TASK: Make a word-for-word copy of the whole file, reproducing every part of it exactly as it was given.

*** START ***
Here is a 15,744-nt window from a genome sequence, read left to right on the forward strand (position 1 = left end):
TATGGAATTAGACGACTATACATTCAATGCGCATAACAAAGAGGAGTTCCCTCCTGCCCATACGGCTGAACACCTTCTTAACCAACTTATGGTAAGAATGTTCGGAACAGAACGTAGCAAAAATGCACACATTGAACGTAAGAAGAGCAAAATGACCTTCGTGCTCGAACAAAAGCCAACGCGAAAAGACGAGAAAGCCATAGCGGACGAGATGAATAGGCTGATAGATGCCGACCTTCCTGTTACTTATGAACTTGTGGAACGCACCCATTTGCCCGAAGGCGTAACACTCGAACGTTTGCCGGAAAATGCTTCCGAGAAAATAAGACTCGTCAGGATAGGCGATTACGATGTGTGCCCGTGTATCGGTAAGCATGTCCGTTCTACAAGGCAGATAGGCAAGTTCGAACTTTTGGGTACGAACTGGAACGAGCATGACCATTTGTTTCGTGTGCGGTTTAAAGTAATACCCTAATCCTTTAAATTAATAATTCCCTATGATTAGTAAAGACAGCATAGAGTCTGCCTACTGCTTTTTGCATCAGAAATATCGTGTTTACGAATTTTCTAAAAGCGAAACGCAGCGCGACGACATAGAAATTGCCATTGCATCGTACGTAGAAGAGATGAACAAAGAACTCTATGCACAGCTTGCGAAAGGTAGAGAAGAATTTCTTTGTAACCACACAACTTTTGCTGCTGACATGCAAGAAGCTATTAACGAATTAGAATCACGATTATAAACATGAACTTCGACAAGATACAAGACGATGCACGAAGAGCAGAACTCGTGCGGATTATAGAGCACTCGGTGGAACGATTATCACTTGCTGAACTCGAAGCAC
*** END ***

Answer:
Here is a 15,744-nt window from a genome sequence, read left to right on the forward strand (position 1 = left end):
TATGGAATTAGACGACTATACATTCAATGCGCATAACAAAGAGGAGTTCCCTCCTGCCCATACGGCTGAACACCTTCTTAACCAACTTATGGTAAGAATGTTCGGAACAGAACGTAGCAAAAATGCACACATTGAACGTAAGAAGAGCAAAATGACCTTCGTGCTCGAACAAAAGCCAACGCGAAAAGACGAGAAAGCCATAGCGGACGAGATGAATAGGCTGATAGATGCCGACCTTCCTGTTACTTATGAACTTGTGGAACGCACCCATTTGCCCGAAGGCGTAACACTCGAACGTTTGCCGGAAAATGCTTCCGAGAAAATAAGACTCGTCAGGATAGGCGATTACGATGTGTGCCCGTGTATCGGTAAGCATGTCCGTTCTACAAGGCAGATAGGCAAGTTCGAACTTTTGGGTACGAACTGGAACGAGCATGACCATTTGTTTCGTGTGCGGTTTAAAGTAATACCCTAATCCTTTAAATTAATAATTCCCTATGATTAGTAAAGACAGCATAGAGTCTGCCTACTGCTTTTTGCATCAGAAATATCGTGTTTACGAATTTTCTAAAAGCGAAACGCAGCGCGACGACATAGAAATTGCCATTGCATCGTACGTAGAAGAGATGAACAAAGAACTCTATGCACAGCTTGCGAAAGGTAGAGAAGAATTTCTTTGTAACCACACAACTTTTGCTGCTGACATGCAAGAAGCTATTAACGAATTAGAATCACGATTATAAACATGAACTTCGACAAGATACAAGACGATGCACGAAGAGCAGAACTCGTGCGGATTATAGAGCACTCGGTGGAACGATTATCACTTGCTGAACTCGAAGCAC